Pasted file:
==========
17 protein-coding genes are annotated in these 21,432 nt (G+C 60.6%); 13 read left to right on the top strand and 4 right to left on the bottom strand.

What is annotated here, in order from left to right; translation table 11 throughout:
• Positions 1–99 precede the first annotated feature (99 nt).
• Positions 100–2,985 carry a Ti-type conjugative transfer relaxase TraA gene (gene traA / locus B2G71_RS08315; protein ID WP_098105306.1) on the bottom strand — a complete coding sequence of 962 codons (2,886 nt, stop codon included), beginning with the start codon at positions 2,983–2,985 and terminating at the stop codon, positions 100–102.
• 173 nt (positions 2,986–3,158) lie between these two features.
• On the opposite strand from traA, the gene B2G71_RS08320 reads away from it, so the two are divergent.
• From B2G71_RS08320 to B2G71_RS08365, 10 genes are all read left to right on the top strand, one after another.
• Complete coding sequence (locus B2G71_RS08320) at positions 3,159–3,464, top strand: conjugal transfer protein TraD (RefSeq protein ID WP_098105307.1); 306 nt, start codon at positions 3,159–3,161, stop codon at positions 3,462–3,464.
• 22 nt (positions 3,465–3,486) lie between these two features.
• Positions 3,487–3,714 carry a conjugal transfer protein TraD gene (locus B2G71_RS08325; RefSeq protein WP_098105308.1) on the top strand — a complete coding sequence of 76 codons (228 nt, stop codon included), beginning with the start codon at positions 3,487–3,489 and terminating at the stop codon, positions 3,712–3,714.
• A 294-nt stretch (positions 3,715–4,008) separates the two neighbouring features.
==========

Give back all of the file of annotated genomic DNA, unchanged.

17 protein-coding genes are annotated in these 21,432 nt (G+C 60.6%); 13 read left to right on the top strand and 4 right to left on the bottom strand.

What is annotated here, in order from left to right; translation table 11 throughout:
• Positions 1–99 precede the first annotated feature (99 nt).
• Positions 100–2,985 carry a Ti-type conjugative transfer relaxase TraA gene (gene traA / locus B2G71_RS08315; protein ID WP_098105306.1) on the bottom strand — a complete coding sequence of 962 codons (2,886 nt, stop codon included), beginning with the start codon at positions 2,983–2,985 and terminating at the stop codon, positions 100–102.
• 173 nt (positions 2,986–3,158) lie between these two features.
• On the opposite strand from traA, the gene B2G71_RS08320 reads away from it, so the two are divergent.
• From B2G71_RS08320 to B2G71_RS08365, 10 genes are all read left to right on the top strand, one after another.
• Complete coding sequence (locus B2G71_RS08320) at positions 3,159–3,464, top strand: conjugal transfer protein TraD (RefSeq protein ID WP_098105307.1); 306 nt, start codon at positions 3,159–3,161, stop codon at positions 3,462–3,464.
• 22 nt (positions 3,465–3,486) lie between these two features.
• Positions 3,487–3,714 carry a conjugal transfer protein TraD gene (locus B2G71_RS08325; RefSeq protein WP_098105308.1) on the top strand — a complete coding sequence of 76 codons (228 nt, stop codon included), beginning with the start codon at positions 3,487–3,489 and terminating at the stop codon, positions 3,712–3,714.
• A 294-nt stretch (positions 3,715–4,008) separates the two neighbouring features.